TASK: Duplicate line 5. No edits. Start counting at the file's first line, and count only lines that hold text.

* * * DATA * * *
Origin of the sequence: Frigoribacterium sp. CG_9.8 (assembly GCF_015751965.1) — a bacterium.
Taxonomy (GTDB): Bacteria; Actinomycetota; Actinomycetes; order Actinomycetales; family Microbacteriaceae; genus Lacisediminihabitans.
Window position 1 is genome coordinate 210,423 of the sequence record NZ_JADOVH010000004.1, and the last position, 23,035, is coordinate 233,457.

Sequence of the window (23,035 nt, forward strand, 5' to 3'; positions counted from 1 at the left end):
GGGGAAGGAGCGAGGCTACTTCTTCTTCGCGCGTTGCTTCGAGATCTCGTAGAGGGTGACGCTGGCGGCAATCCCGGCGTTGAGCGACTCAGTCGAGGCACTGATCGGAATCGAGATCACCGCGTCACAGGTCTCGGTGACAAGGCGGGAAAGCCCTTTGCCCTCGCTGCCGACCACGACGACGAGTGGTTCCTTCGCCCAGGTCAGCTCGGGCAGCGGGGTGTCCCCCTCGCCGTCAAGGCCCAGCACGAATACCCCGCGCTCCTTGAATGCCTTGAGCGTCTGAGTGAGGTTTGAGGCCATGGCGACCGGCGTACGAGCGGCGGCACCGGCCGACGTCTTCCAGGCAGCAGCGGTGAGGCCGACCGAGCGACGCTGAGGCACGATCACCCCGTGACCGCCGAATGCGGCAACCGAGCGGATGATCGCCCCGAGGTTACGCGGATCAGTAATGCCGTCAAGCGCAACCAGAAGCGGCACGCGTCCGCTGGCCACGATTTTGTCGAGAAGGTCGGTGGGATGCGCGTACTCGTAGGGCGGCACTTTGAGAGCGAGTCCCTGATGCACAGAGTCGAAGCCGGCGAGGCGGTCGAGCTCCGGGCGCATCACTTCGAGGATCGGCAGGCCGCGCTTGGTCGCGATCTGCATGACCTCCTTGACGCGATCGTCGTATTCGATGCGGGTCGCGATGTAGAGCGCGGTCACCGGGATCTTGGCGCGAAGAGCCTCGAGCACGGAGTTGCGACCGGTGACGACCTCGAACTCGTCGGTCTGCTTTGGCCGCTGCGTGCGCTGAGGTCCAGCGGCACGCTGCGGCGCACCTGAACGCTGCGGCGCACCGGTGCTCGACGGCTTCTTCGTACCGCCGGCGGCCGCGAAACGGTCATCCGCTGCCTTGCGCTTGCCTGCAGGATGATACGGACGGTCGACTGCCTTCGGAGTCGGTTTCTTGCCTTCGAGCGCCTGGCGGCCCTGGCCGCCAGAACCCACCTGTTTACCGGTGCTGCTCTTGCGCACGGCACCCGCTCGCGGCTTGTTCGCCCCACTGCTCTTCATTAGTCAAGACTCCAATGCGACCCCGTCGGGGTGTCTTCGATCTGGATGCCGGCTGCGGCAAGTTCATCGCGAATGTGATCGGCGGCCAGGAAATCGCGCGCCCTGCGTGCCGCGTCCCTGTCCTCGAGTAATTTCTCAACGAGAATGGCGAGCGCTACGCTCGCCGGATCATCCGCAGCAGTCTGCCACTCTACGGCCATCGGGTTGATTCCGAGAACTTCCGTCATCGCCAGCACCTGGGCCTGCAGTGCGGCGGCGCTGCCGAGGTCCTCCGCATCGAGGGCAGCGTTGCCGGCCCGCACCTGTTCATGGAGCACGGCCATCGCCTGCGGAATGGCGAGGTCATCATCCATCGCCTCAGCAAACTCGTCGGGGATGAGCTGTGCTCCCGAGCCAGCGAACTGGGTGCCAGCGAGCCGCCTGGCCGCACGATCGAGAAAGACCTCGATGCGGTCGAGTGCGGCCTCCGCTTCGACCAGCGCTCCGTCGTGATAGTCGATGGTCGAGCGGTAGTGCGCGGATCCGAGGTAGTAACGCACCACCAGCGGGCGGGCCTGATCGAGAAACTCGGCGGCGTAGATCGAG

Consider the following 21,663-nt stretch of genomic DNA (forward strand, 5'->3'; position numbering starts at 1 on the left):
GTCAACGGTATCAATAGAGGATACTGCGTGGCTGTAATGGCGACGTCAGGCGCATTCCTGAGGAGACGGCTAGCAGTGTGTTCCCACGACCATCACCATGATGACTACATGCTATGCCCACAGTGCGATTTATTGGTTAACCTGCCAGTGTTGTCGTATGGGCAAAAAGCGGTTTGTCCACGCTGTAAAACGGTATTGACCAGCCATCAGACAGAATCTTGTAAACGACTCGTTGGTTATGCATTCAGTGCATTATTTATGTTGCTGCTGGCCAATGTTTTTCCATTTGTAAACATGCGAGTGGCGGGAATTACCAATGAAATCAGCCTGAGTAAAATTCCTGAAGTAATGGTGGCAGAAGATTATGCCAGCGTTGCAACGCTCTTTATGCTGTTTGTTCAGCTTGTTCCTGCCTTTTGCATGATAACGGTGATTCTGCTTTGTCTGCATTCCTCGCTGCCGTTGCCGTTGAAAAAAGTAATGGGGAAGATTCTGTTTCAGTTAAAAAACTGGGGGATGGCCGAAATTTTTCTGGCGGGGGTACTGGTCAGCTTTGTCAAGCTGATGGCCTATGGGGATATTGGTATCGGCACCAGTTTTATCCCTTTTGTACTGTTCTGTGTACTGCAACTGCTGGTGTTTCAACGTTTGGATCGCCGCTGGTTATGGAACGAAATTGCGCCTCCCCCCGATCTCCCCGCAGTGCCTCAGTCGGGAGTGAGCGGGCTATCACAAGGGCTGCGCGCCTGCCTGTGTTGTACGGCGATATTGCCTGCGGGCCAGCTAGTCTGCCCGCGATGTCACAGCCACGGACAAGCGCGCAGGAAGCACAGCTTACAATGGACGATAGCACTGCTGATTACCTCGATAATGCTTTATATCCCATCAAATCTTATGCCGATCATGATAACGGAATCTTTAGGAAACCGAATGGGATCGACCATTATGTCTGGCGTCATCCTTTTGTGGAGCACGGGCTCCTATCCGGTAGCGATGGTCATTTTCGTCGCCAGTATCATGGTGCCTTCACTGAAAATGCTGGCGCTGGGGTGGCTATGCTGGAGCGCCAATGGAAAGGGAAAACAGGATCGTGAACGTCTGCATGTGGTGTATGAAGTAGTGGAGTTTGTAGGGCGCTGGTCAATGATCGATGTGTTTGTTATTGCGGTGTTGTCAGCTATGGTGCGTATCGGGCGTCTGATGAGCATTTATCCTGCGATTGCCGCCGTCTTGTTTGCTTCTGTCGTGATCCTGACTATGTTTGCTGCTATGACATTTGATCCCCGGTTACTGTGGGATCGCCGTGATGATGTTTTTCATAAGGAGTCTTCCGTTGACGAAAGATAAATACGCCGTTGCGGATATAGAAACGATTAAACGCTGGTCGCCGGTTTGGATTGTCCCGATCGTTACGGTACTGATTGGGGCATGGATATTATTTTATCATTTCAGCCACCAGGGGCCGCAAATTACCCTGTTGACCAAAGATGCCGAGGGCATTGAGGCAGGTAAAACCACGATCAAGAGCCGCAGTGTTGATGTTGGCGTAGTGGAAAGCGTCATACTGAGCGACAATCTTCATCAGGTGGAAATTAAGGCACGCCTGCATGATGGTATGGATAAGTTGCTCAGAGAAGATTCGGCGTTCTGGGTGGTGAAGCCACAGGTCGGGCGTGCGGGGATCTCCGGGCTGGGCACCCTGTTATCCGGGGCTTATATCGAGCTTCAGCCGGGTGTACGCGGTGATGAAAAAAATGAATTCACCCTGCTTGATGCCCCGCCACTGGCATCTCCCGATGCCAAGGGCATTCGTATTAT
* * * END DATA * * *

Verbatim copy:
GGGGAAGGAGCGAGGCTACTTCTTCTTCGCGCGTTGCTTCGAGATCTCGTAGAGGGTGACGCTGGCGGCAATCCCGGCGTTGAGCGACTCAGTCGAGGCACTGATCGGAATCGAGATCACCGCGTCACAGGTCTCGGTGACAAGGCGGGAAAGCCCTTTGCCCTCGCTGCCGACCACGACGACGAGTGGTTCCTTCGCCCAGGTCAGCTCGGGCAGCGGGGTGTCCCCCTCGCCGTCAAGGCCCAGCACGAATACCCCGCGCTCCTTGAATGCCTTGAGCGTCTGAGTGAGGTTTGAGGCCATGGCGACCGGCGTACGAGCGGCGGCACCGGCCGACGTCTTCCAGGCAGCAGCGGTGAGGCCGACCGAGCGACGCTGAGGCACGATCACCCCGTGACCGCCGAATGCGGCAACCGAGCGGATGATCGCCCCGAGGTTACGCGGATCAGTAATGCCGTCAAGCGCAACCAGAAGCGGCACGCGTCCGCTGGCCACGATTTTGTCGAGAAGGTCGGTGGGATGCGCGTACTCGTAGGGCGGCACTTTGAGAGCGAGTCCCTGATGCACAGAGTCGAAGCCGGCGAGGCGGTCGAGCTCCGGGCGCATCACTTCGAGGATCGGCAGGCCGCGCTTGGTCGCGATCTGCATGACCTCCTTGACGCGATCGTCGTATTCGATGCGGGTCGCGATGTAGAGCGCGGTCACCGGGATCTTGGCGCGAAGAGCCTCGAGCACGGAGTTGCGACCGGTGACGACCTCGAACTCGTCGGTCTGCTTTGGCCGCTGCGTGCGCTGAGGTCCAGCGGCACGCTGCGGCGCACCTGAACGCTGCGGCGCACCGGTGCTCGACGGCTTCTTCGTACCGCCGGCGGCCGCGAAACGGTCATCCGCTGCCTTGCGCTTGCCTGCAGGATGATACGGACGGTCGACTGCCTTCGGAGTCGGTTTCTTGCCTTCGAGCGCCTGGCGGCCCTGGCCGCCAGAACCCACCTGTTTACCGGTGCTGCTCTTGCGCACGGCACCCGCTCGCGGCTTGTTCGCCCCACTGCTCTTCATTAGTCAAGACTCCAATGCGACCCCGTCGGGGTGTCTTCGATCTGGATGCCGGCTGCGGCAAGTTCATCGCGAATGTGATCGGCGGCCAGGAAATCGCGCGCCCTGCGTGCCGCGTCCCTGTCCTCGAGTAATTTCTCAACGAGAATGGCGAGCGCTACGCTCGCCGGATCATCCGCAGCAGTCTGCCACTCTACGGCCATCGGGTTGATTCCGAGAACTTCCGTCATCGCCAGCACCTGGGCCTGCAGTGCGGCGGCGCTGCCGAGGTCCTCCGCATCGAGGGCAGCGTTGCCGGCCCGCACCTGTTCATGGAGCACGGCCATCGCCTGCGGAATGGCGAGGTCATCATCCATCGCCTCAGCAAACTCGTCGGGGATGAGCTGTGCTCCCGAGCCAGCGAACTGGGTGCCAGCGAGCCGCCTGGCCGCACGATCGAGAAAGACCTCGATGCGGTCGAGTGCGGCCTCCGCTTCGACCAGCGCTCCGTCGTGATAGTCGATGGTCGAGCGGTAGTGCGCGGATCCGAGGTAGTAACGCACCACCAGCGGGCGGGCCTGATCGAGAAACTCGGCGGCGTAGATCGAG